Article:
And the best place to check for live lice infestation on your head or your child’s head is usually behind the ears. But an active head lice infestation is only possible if the lice found on the head, neck hairline, or behind the ears are alive.

How to Treat Head Lice Infestation?

While preventing head lice transmission is essential in avoiding this inconvenient encounter, it doesn’t always go so well.
So, what happens when you experience head lice infestation?

Well, the first thing you should know is that you can treat this condition using viable products and tools.
There are dedicated lice combs and shampoos, among other effective products that ensure you rid the infestation completely.

And the best part is that most of these products used to treat head lice are typically easy to use.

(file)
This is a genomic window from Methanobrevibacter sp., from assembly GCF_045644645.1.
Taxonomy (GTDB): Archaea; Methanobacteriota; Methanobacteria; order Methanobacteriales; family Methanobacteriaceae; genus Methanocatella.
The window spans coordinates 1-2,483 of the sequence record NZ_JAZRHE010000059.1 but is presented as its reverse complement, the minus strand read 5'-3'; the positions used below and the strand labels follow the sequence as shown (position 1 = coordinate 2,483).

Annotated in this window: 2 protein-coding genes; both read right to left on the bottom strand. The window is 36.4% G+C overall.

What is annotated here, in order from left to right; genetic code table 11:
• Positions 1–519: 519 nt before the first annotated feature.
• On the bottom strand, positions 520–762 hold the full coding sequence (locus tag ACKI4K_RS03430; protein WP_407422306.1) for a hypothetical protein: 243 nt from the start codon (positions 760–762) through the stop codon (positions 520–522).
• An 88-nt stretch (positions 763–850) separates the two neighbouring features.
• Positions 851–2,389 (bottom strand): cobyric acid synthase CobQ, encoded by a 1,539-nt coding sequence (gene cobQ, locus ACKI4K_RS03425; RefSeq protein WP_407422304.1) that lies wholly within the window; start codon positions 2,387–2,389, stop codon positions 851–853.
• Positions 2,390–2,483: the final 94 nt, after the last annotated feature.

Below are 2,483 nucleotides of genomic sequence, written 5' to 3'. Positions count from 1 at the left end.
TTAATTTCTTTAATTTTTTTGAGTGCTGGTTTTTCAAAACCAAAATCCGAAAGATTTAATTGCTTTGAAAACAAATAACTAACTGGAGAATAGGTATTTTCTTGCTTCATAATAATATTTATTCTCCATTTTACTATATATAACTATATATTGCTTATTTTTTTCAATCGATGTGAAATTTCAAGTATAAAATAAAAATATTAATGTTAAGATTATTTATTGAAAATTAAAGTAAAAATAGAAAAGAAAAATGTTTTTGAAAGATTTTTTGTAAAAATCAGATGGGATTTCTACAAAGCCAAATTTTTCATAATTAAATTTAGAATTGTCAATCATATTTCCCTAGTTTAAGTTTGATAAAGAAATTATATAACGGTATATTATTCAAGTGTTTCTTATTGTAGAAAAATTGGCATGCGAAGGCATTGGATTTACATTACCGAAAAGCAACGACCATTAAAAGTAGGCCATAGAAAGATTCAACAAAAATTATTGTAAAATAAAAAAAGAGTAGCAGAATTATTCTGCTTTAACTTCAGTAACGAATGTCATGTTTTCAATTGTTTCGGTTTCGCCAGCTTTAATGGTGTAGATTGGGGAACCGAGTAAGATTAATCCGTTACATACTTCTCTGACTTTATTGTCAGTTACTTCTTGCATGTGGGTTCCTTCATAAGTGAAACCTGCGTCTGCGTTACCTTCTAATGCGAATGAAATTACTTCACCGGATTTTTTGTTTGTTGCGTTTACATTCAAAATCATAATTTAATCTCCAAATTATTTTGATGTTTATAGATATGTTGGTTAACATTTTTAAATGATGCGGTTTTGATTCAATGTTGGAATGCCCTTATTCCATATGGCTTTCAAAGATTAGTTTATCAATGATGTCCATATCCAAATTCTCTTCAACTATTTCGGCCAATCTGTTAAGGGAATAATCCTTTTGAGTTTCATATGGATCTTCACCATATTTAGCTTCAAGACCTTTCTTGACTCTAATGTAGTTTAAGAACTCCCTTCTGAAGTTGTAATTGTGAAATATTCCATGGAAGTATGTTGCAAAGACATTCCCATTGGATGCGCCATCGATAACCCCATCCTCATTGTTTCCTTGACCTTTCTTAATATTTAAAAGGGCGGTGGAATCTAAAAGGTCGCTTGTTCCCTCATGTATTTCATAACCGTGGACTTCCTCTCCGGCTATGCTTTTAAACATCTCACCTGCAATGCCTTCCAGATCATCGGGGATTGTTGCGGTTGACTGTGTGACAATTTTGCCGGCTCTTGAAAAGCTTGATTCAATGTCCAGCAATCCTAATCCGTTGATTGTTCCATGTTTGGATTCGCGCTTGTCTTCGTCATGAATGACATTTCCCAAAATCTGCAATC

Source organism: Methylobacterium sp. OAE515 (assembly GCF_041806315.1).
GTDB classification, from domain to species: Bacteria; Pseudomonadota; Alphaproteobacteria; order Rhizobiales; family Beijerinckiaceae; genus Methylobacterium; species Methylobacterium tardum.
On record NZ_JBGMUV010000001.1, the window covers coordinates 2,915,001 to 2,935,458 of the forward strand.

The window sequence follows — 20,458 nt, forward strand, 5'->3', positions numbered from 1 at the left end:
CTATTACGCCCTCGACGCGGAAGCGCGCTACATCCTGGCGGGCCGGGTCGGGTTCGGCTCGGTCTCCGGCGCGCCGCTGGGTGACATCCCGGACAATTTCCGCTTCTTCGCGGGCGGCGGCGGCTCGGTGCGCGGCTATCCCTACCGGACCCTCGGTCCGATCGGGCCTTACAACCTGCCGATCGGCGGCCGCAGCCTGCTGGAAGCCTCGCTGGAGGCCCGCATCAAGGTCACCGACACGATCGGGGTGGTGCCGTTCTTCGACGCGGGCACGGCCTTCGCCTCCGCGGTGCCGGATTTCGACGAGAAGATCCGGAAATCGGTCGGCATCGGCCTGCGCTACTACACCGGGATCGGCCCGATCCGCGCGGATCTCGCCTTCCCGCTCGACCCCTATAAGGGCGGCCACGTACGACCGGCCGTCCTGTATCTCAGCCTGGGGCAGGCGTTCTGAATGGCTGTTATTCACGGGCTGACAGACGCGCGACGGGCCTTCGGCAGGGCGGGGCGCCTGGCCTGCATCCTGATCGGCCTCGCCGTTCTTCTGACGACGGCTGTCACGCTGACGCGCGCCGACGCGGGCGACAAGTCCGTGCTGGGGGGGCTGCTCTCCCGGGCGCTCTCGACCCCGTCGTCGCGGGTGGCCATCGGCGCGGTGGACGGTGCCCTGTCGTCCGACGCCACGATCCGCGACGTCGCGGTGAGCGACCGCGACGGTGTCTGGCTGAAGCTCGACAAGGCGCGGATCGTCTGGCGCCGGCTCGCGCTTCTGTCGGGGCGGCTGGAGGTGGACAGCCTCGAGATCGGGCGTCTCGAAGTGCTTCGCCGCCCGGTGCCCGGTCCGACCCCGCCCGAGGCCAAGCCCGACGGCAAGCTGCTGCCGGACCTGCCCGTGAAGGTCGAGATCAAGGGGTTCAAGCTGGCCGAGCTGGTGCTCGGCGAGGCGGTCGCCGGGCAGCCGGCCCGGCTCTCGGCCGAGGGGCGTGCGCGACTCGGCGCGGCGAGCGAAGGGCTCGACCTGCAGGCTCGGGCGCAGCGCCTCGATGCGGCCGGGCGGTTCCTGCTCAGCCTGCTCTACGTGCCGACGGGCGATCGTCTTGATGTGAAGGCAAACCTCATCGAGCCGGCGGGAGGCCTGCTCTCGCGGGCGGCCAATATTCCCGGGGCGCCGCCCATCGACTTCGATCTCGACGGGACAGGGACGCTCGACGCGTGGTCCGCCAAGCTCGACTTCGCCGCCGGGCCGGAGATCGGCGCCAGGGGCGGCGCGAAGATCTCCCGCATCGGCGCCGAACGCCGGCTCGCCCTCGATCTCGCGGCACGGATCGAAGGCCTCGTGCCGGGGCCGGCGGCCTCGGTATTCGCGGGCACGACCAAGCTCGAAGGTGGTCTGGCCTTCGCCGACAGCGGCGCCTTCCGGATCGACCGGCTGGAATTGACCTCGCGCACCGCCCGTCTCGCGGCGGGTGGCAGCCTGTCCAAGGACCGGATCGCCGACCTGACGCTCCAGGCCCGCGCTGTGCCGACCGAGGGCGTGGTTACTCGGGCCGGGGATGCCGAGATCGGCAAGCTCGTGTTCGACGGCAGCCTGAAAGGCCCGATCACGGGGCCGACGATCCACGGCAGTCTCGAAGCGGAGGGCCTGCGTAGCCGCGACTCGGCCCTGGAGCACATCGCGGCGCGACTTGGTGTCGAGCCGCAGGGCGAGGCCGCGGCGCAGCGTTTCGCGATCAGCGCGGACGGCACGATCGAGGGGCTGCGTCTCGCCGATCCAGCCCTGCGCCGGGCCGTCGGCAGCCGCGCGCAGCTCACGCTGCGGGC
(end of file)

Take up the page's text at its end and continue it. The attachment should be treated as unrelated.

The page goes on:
You don’t have to necessarily visit a doctor even if it’s just your first encounter with head lice.

This is because these products are self-explanatory and have easy-to-follow instructions for the users. Therefore, you only need to pay attention to the instructions on using head lice treatment products and the results will be effective.

Final Thoughts

So, what does head lice look like?
As you’ve read earlier in the guide, a head louse will usually be the size of a regular strawberry seed. The head louse will also look greyish or tan in color and can take about 6-9 days to hatch.

After hatching, this insect can cause you real inconvenience and complications as well if left to persist.
So, ensure you adhere to the information above on preventing the transmission of head lice.
But if you are unfortunate to have already gotten an infestation of head lice, you don’t have to worry.

We have effective and easy-to-use products that can treat the issue and ensure that you don’t get any complications from head lice infestation.
By visiting our website, you’ll find all the necessary products to combat head lice for effective results.